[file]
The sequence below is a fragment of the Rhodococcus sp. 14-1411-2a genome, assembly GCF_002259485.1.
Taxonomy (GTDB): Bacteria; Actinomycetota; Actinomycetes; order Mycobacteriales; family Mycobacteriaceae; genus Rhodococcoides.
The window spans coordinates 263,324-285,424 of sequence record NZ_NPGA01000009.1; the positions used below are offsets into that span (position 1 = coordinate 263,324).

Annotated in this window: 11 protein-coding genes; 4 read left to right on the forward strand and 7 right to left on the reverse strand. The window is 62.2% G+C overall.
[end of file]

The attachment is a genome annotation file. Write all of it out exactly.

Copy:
The sequence below is a fragment of the Rhodococcus sp. 14-1411-2a genome, assembly GCF_002259485.1.
Taxonomy (GTDB): Bacteria; Actinomycetota; Actinomycetes; order Mycobacteriales; family Mycobacteriaceae; genus Rhodococcoides.
The window spans coordinates 263,324-285,424 of sequence record NZ_NPGA01000009.1; the positions used below are offsets into that span (position 1 = coordinate 263,324).

Annotated in this window: 11 protein-coding genes; 4 read left to right on the forward strand and 7 right to left on the reverse strand. The window is 62.2% G+C overall.